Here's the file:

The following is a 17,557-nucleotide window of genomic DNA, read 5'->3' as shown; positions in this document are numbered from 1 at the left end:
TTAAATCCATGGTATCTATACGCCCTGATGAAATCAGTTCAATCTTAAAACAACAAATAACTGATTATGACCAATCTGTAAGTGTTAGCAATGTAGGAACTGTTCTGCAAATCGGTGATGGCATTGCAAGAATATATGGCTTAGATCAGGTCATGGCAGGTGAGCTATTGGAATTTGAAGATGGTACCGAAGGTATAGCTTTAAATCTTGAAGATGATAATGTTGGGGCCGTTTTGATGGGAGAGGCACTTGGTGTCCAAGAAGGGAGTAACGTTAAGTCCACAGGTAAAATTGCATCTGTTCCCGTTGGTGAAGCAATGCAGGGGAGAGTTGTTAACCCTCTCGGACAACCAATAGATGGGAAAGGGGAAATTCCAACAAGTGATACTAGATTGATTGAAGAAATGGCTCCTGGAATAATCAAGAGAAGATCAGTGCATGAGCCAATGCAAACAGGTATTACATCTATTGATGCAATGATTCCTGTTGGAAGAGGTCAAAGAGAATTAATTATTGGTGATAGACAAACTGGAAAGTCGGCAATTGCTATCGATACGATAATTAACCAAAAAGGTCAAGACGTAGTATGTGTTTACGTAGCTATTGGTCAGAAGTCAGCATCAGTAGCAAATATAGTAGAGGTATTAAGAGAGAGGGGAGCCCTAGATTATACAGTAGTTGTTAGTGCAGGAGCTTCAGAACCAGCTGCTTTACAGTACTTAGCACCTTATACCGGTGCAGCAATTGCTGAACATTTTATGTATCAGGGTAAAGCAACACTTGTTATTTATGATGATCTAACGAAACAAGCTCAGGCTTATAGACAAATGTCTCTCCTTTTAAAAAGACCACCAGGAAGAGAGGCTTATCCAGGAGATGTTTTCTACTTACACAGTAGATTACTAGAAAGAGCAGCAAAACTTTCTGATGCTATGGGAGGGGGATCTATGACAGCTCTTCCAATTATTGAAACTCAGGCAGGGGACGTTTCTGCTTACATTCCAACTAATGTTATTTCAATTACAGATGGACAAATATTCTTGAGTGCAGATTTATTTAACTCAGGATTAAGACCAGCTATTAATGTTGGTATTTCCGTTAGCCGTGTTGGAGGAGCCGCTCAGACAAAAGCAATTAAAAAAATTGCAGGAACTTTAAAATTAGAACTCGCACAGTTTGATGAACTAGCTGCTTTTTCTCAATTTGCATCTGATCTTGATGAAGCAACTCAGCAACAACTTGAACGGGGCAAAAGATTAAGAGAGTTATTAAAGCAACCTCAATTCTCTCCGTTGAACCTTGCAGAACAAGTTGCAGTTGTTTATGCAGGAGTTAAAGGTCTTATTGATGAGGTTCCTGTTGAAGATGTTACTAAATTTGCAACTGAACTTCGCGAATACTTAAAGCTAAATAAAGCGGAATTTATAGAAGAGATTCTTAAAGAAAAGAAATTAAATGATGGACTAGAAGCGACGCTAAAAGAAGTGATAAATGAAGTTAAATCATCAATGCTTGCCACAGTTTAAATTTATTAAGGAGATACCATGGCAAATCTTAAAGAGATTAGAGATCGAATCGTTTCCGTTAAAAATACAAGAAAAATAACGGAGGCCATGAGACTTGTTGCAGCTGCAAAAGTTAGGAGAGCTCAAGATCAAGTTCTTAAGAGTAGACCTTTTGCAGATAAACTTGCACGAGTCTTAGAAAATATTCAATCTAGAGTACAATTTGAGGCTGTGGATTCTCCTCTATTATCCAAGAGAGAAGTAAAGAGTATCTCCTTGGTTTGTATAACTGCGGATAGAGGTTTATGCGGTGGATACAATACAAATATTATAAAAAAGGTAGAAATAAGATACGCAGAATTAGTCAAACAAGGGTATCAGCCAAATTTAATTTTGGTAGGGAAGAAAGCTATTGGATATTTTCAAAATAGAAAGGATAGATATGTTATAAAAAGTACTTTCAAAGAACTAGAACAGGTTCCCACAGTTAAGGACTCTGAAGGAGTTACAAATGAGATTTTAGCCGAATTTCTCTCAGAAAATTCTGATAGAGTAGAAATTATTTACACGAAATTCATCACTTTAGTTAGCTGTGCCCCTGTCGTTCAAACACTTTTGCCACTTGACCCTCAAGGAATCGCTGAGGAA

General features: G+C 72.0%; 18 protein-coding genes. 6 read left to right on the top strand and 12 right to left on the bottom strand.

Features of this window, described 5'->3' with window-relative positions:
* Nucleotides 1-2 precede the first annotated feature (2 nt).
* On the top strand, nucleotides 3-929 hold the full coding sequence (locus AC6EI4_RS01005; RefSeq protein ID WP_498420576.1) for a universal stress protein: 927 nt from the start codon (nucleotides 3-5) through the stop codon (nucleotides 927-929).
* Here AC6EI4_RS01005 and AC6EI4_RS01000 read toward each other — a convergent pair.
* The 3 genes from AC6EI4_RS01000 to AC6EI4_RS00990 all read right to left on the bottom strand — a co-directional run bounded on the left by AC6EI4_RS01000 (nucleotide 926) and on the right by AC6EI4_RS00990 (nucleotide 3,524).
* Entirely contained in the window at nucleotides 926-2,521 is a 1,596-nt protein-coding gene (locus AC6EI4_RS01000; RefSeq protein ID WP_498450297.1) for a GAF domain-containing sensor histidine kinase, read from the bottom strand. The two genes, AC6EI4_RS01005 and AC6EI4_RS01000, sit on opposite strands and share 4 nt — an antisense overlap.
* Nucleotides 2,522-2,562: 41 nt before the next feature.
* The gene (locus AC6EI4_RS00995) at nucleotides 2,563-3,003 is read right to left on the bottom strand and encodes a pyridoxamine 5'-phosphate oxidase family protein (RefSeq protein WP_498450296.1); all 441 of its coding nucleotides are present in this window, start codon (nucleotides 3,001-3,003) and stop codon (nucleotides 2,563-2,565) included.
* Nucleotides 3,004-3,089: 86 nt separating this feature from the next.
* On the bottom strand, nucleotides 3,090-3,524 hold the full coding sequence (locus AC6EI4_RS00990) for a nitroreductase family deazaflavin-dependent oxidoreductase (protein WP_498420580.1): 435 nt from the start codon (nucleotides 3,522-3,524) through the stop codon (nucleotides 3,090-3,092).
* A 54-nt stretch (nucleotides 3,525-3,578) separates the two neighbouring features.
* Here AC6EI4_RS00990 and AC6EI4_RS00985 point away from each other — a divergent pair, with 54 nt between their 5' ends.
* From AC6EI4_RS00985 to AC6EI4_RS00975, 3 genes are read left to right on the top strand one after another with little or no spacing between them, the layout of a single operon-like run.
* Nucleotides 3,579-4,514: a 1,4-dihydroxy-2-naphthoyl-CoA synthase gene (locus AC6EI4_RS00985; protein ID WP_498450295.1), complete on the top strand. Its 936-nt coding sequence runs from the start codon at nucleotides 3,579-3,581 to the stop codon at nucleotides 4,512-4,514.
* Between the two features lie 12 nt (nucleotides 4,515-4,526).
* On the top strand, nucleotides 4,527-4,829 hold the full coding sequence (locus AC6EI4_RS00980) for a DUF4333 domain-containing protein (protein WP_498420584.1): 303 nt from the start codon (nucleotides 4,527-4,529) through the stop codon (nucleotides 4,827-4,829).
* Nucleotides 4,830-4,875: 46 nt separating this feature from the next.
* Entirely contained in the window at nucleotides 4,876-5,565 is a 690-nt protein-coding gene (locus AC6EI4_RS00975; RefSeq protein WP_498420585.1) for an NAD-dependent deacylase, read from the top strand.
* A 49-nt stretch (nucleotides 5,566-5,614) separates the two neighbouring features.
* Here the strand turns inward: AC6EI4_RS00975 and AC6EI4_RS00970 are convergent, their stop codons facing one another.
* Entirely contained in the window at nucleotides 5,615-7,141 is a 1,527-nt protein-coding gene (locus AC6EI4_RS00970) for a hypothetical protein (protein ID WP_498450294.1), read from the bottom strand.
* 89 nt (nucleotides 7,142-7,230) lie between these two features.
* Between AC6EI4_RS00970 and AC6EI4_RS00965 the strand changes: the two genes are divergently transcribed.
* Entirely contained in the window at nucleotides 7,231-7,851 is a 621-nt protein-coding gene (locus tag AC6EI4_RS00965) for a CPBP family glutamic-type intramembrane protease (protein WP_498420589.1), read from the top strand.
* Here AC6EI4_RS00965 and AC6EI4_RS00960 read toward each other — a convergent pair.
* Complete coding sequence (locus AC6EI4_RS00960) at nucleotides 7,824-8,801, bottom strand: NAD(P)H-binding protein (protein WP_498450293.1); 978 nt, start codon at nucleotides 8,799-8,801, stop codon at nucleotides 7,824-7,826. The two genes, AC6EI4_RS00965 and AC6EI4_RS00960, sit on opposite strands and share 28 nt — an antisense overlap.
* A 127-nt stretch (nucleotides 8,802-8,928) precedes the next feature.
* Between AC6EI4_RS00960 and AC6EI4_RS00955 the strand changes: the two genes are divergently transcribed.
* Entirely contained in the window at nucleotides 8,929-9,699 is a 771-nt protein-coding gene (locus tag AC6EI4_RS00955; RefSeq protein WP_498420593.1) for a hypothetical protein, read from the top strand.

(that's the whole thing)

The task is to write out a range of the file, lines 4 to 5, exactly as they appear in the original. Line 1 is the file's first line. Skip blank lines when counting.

Features of this window, described 5'->3' with window-relative positions:
* Nucleotides 1-2 precede the first annotated feature (2 nt).